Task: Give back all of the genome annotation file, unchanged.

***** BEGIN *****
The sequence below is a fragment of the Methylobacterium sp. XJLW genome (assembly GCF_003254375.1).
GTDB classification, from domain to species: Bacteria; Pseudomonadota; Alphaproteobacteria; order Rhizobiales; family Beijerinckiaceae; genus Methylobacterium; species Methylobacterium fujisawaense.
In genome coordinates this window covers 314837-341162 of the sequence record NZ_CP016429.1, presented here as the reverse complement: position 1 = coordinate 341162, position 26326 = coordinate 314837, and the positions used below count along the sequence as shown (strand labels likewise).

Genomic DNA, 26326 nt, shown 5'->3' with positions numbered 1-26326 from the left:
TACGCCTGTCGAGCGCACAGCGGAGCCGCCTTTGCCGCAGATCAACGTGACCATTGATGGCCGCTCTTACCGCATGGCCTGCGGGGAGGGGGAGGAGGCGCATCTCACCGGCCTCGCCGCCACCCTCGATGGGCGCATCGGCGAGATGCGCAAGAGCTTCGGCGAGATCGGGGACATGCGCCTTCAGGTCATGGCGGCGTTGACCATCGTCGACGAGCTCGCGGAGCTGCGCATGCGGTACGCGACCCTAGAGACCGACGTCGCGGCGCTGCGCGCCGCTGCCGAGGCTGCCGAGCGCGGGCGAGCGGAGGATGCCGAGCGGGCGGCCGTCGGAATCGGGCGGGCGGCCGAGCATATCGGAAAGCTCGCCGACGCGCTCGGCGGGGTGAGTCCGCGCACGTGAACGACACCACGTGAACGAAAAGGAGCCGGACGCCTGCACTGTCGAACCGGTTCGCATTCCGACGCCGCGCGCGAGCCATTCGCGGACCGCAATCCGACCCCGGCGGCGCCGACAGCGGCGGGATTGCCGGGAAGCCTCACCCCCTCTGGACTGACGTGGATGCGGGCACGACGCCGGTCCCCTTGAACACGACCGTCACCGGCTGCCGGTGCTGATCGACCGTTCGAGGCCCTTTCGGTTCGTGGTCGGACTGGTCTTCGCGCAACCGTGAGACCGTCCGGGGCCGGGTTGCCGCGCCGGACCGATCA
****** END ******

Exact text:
The sequence below is a fragment of the Methylobacterium sp. XJLW genome (assembly GCF_003254375.1).
GTDB classification, from domain to species: Bacteria; Pseudomonadota; Alphaproteobacteria; order Rhizobiales; family Beijerinckiaceae; genus Methylobacterium; species Methylobacterium fujisawaense.
In genome coordinates this window covers 314837-341162 of the sequence record NZ_CP016429.1, presented here as the reverse complement: position 1 = coordinate 341162, position 26326 = coordinate 314837, and the positions used below count along the sequence as shown (strand labels likewise).

Genomic DNA, 26326 nt, shown 5'->3' with positions numbered 1-26326 from the left:
TACGCCTGTCGAGCGCACAGCGGAGCCGCCTTTGCCGCAGATCAACGTGACCATTGATGGCCGCTCTTACCGCATGGCCTGCGGGGAGGGGGAGGAGGCGCATCTCACCGGCCTCGCCGCCACCCTCGATGGGCGCATCGGCGAGATGCGCAAGAGCTTCGGCGAGATCGGGGACATGCGCCTTCAGGTCATGGCGGCGTTGACCATCGTCGACGAGCTCGCGGAGCTGCGCATGCGGTACGCGACCCTAGAGACCGACGTCGCGGCGCTGCGCGCCGCTGCCGAGGCTGCCGAGCGCGGGCGAGCGGAGGATGCCGAGCGGGCGGCCGTCGGAATCGGGCGGGCGGCCGAGCATATCGGAAAGCTCGCCGACGCGCTCGGCGGGGTGAGTCCGCGCACGTGAACGACACCACGTGAACGAAAAGGAGCCGGACGCCTGCACTGTCGAACCGGTTCGCATTCCGACGCCGCGCGCGAGCCATTCGCGGACCGCAATCCGACCCCGGCGGCGCCGACAGCGGCGGGATTGCCGGGAAGCCTCACCCCCTCTGGACTGACGTGGATGCGGGCACGACGCCGGTCCCCTTGAACACGACCGTCACCGGCTGCCGGTGCTGATCGACCGTTCGAGGCCCTTTCGGTTCGTGGTCGGACTGGTCTTCGCGCAACCGTGAGACCGTCCGGGGCCGGGTTGCCGCGCCGGACCGATCA